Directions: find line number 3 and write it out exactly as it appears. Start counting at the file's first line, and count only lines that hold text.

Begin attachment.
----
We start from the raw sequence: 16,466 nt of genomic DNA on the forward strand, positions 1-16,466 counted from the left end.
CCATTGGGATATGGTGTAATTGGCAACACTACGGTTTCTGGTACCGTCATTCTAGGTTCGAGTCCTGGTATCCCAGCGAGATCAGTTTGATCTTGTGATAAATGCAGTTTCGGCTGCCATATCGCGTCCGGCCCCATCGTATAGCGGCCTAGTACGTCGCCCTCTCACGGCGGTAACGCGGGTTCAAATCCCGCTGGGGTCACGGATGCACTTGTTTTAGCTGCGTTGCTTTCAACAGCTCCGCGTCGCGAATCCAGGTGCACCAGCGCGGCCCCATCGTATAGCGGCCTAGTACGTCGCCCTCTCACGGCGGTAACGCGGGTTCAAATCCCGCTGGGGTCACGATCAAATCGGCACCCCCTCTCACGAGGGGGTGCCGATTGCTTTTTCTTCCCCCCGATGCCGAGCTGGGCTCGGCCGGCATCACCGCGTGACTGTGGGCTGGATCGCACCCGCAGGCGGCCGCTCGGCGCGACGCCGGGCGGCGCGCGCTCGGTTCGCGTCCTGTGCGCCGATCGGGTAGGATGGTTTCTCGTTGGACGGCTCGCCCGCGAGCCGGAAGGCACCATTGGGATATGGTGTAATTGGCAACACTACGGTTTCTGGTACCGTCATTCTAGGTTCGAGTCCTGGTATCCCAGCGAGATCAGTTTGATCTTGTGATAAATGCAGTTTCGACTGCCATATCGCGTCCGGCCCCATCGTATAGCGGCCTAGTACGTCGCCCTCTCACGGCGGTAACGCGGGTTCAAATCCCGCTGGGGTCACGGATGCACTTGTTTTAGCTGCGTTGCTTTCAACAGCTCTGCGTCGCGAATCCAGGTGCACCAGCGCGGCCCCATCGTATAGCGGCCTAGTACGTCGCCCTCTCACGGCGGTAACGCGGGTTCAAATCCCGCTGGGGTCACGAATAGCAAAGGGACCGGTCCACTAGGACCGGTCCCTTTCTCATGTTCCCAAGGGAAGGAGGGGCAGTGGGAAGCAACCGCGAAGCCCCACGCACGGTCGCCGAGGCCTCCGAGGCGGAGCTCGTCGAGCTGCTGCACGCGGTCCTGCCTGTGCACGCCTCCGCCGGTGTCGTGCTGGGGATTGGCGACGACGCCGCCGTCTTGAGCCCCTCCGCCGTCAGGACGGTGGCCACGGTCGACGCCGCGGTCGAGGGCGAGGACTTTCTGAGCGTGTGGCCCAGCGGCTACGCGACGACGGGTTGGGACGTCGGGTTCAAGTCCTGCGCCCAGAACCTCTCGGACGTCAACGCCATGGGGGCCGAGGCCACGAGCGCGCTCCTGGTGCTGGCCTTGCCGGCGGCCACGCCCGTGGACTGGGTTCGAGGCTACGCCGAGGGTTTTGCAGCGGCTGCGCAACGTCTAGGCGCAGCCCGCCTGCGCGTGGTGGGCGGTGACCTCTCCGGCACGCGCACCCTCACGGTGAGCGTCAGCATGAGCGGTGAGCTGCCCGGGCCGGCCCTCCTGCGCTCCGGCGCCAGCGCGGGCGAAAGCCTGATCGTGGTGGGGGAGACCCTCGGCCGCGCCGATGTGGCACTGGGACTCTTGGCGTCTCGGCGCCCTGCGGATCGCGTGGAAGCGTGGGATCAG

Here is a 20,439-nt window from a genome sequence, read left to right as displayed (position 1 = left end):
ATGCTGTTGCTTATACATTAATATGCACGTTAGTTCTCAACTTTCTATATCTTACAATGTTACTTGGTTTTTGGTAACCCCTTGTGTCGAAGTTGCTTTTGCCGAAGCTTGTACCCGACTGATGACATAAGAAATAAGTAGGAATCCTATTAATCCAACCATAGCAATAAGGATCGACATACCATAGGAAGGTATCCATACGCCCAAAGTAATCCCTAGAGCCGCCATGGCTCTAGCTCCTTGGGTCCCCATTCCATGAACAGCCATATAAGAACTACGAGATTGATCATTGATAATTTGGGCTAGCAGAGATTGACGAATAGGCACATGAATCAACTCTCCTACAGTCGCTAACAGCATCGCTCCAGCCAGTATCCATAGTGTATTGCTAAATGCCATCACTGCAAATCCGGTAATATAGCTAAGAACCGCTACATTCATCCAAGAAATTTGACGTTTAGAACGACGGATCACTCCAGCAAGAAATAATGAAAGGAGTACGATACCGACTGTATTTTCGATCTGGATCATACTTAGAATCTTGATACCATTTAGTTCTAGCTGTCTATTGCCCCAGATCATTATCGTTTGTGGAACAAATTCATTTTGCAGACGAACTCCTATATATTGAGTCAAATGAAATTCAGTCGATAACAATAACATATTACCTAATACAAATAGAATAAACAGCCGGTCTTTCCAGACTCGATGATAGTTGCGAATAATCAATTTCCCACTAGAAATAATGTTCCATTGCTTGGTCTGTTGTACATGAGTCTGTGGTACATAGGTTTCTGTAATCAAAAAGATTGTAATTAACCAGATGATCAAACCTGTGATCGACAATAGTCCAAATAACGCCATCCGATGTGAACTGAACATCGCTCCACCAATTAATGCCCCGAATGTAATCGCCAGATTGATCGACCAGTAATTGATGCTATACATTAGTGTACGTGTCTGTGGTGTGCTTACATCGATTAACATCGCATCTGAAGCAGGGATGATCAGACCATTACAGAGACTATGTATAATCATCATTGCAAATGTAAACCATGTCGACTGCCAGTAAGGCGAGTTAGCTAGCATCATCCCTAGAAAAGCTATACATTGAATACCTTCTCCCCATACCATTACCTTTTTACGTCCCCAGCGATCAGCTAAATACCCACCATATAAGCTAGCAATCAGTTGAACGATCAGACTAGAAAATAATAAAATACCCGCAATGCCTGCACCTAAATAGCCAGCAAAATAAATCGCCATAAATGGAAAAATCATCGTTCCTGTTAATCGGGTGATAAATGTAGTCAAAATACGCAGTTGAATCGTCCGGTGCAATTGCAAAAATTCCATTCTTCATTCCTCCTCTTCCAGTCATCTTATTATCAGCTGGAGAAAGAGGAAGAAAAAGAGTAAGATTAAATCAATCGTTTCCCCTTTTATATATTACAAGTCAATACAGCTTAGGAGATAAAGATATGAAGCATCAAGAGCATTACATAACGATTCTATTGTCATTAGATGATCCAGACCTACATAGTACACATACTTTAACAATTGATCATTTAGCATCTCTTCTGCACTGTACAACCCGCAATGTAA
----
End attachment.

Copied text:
Here is a 20,439-nt window from a genome sequence, read left to right as displayed (position 1 = left end):